What’s on over Christmas at

Neilston Parish Church…a place for you


2nd December 2018

11am 1st Sunday in Advent - Morning Worship

Gift Sunday – supporting the work of East Renfrewshire Foodbank and Glasgow City Mission

We are collecting food items for East Renfrewshire Foodbank:

they need UHT milk, long life fruit juice, sugar, jars of jam, small jars of coffee, tinned fruit, creamed tinned rice, jars of pasta sauce, tinned tomatoes and tinned vegetables

OR give a financial gift for the work of Glasgow City Mission

4-5pm Advent Bible Study, Glenburn Parish Church, Paisley

 

9th December 2018

11am 2nd Sunday in Advent - Morning Worship

 

2pm 🎺Renfrew Burgh Band 🎷– playing a selection of well-known Christmas music

 

4-5pm Advent Bible Stud,y Neilston Parish Church

 

3pm – 6.30pm – Visit our stall at the Neilston Christmas Celebration

 

16th December 2018

11am 3rd Sunday in Advent - Morning Worship

 

2.30pm Hope and Healing Service– This service is for anyone who is feeling a little ‘blue’. We know not everyone always feels cheery at this time of year

 

4-5pm Advent Bible Study, Glenburn Parish Church, Paisley

 

23rd December 2018

11am 4th Sunday in Advent – Join us for a good sing at our annual 🎶Community Carol Service 🎶

 

4-5pm Advent Bible Study, Neilston Parish Church

 

Christmas Eve - 7pm  Family Service at Glenburn Parish Church, Paisley

 

11.30pm Christmas Eve Watchnight Service

 

Christmas Day1
10am  Service with Communion – St Andrew’s Parish Church, Barrhead

 

10.30am Christmas Day Family Service– Bourock Parish Church, Barrhead

 

30th December 2018

11am Morning Worship – Reflections led by the Choir.  


LAST SUNDAY OF 2018!


Look at the Candy Cane, what do you see?

Stripes that are red like the blood shed for me

White is for my Saviour, who’s sinless and pure!

“J” is for Jesus, My Lord, that’s for sure!

Turn it around and a staff you will see

Jesus my shepherd was born for me!

Happy Christmas

The story of the candy cane shows that the candy cane was designed to be a delicious reminder of what Christmas is all about: Jesus. 


According to legend, the candy cane was first created back in the 18th century. At that time, in certain areas of Europe, there was said to be a ban on public displays of Christianity. Christians were oppressed and no Bibles or crosses could be owned at the time.  One man found this upsetting and wished he could share the love of Jesus and the joy of Christmas with the people round about him.


When Christmas came around, children didn’t get to see nativity scenes or enjoy learning about the truth of Christmas. As a candy maker, this man prayed to find a way that he could offer local children a Christmas gift that would allow him to communicate the real story of Christmas.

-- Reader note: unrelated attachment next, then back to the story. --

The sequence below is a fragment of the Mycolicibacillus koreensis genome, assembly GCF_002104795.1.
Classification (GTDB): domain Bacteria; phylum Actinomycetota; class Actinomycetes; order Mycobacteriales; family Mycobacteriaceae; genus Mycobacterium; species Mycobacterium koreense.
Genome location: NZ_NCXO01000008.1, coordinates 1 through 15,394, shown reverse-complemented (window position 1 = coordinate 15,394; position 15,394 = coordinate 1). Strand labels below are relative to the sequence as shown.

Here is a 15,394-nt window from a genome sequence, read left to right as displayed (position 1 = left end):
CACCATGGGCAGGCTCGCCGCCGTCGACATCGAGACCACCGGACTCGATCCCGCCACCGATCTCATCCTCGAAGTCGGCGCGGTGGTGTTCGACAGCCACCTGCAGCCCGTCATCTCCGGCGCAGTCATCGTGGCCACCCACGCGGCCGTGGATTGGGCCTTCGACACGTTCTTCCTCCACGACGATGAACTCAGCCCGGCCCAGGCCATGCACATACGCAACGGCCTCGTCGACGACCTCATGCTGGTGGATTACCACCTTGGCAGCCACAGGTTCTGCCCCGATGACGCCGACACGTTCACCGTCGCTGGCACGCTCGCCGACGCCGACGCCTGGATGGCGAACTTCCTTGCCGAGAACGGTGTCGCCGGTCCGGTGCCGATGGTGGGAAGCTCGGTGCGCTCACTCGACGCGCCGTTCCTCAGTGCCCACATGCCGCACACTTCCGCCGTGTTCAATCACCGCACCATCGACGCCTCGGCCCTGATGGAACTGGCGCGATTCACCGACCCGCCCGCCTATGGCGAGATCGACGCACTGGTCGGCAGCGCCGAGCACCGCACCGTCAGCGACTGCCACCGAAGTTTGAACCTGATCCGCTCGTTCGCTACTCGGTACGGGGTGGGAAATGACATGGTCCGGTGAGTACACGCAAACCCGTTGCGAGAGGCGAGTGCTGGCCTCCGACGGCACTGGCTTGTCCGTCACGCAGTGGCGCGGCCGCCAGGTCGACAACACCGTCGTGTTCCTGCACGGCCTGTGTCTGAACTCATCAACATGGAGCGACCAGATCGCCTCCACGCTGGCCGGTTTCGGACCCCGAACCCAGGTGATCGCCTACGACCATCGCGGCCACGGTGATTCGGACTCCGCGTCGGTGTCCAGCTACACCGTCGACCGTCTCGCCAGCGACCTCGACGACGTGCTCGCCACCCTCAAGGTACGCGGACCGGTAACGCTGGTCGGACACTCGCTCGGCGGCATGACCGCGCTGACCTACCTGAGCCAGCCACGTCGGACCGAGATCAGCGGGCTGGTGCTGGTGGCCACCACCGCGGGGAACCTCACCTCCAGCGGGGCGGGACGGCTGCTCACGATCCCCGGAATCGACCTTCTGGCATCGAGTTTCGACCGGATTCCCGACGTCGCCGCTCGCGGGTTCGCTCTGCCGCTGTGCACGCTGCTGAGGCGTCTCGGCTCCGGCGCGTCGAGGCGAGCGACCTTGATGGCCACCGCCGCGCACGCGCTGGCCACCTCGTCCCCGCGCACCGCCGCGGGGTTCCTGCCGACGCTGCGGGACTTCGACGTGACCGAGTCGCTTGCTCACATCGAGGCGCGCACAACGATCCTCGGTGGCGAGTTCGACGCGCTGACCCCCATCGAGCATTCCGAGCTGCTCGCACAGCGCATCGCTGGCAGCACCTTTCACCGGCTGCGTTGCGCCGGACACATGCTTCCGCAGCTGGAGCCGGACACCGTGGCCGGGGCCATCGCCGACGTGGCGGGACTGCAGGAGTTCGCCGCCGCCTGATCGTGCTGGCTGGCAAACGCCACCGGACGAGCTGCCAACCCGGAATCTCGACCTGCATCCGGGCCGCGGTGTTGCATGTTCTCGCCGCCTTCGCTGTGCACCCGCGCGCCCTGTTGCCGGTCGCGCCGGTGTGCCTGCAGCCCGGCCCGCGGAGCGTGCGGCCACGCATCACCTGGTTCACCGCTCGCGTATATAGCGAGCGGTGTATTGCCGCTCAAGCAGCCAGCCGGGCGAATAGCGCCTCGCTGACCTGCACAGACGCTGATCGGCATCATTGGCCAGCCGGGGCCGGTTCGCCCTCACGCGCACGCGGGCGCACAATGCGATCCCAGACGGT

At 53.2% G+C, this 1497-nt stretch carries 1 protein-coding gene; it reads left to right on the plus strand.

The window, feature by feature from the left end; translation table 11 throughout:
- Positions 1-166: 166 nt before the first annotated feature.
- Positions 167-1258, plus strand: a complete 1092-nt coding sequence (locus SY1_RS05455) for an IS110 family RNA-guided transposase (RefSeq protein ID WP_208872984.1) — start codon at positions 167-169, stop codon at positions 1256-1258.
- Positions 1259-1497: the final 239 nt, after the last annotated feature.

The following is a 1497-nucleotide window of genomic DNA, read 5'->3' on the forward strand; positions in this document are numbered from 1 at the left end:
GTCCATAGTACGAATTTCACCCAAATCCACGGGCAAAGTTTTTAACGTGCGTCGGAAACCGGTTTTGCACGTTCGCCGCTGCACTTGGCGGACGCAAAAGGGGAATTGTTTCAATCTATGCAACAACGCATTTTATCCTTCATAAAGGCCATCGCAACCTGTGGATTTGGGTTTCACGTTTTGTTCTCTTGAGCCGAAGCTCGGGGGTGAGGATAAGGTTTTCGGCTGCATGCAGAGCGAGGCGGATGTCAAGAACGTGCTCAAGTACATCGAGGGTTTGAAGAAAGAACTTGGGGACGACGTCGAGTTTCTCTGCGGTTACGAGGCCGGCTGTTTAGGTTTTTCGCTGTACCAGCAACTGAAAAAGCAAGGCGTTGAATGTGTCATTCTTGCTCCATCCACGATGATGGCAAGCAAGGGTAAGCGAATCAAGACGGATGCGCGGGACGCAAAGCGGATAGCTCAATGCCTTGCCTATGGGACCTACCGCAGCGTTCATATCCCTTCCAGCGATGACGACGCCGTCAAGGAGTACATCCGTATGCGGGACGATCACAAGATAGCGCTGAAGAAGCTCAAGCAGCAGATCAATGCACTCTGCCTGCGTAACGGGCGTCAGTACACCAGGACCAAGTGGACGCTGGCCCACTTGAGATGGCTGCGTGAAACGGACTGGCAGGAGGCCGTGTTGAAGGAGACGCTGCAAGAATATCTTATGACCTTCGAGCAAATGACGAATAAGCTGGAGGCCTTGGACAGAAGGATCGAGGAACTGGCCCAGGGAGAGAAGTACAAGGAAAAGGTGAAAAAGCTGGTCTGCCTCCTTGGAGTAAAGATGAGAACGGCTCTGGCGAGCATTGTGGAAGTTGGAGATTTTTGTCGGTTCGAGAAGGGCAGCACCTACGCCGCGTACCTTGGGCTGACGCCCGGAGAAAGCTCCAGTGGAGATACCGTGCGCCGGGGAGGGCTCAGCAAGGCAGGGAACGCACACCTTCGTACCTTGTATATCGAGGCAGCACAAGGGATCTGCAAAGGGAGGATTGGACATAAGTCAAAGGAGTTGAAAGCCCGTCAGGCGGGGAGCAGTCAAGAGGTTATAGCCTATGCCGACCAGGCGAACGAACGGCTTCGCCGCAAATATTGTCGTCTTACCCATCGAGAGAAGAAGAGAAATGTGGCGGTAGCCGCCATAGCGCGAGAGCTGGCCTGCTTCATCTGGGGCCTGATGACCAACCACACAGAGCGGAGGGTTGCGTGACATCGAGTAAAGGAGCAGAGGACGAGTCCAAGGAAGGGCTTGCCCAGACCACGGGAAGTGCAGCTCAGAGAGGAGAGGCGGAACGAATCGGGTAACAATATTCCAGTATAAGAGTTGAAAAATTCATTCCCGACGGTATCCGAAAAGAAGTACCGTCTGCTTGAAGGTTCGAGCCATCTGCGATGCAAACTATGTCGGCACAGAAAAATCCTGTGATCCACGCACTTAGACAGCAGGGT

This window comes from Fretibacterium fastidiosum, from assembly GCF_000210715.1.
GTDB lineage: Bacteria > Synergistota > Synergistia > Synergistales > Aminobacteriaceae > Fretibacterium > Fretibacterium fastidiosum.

His prayer led to an idea--The Candy Cane.

  • The Shepherd's Staff: He chose to make the candy cane in the shape of a shepherd’s staff. After all, Jesus is the shepherd to his followers and the Bible notes that the “sheep” (i.e. us) would hear His voice and follow him (Psalm 23:1, John 10:11, John 10:27-30, Isaiah 40:11).
  • The Letter J for Jesus: Not only was the candy cane in the shape of a staff, but when held upside down, it formed a “J,” which stood for Jesus (Luke 1:31, Matthew 1:21).
  • He is A Rock: The candy maker chose hard candy for the candy cane, which was done to remind children that Jesus was our “rock,” dependable and strong (Psalm 31:3).
  • By His Stripes: Wide red stripes were added to the candy cane, representative of the crucifixion and the blood Jesus shed for our sins.
  • Red - His Shed Blood: Through his blood, we are given salvation and life (Revelation 1:5, John 3:16, Luke 22:20).
  • White - Purification from Sin: There are also white stripes on the candy cane, which represents the holiness, and purity of Jesus, who was sinless (I John 1:7).
  • Sweet Fragrance of Christ: Peppermint was the flavor that the candy maker chose for the candy cane. Peppermint was very similar to hyssop, which was used for sacrifice and purification in the Old Testament.  It can also remind us of the spices brought by the Wise Men when they came to visit Jesus (Psalm 51:7, John 10:29, Matthew 2:11).
  • Broken For Us: Of course, when the candy cane is eaten, it is often broken, which the candy maker meant as a reminder that when Jesus was crucified, his body was broken (I Cor. 11:24).
  • Love of Christ: The candy cane was also made to be given as a gift, representing the love of Jesus when he gave us the gift of salvation.

Although no one is quite sure if the legend of the candy cane is really true, the beauty of the legend is a reminder of God’s love for us around Christmas.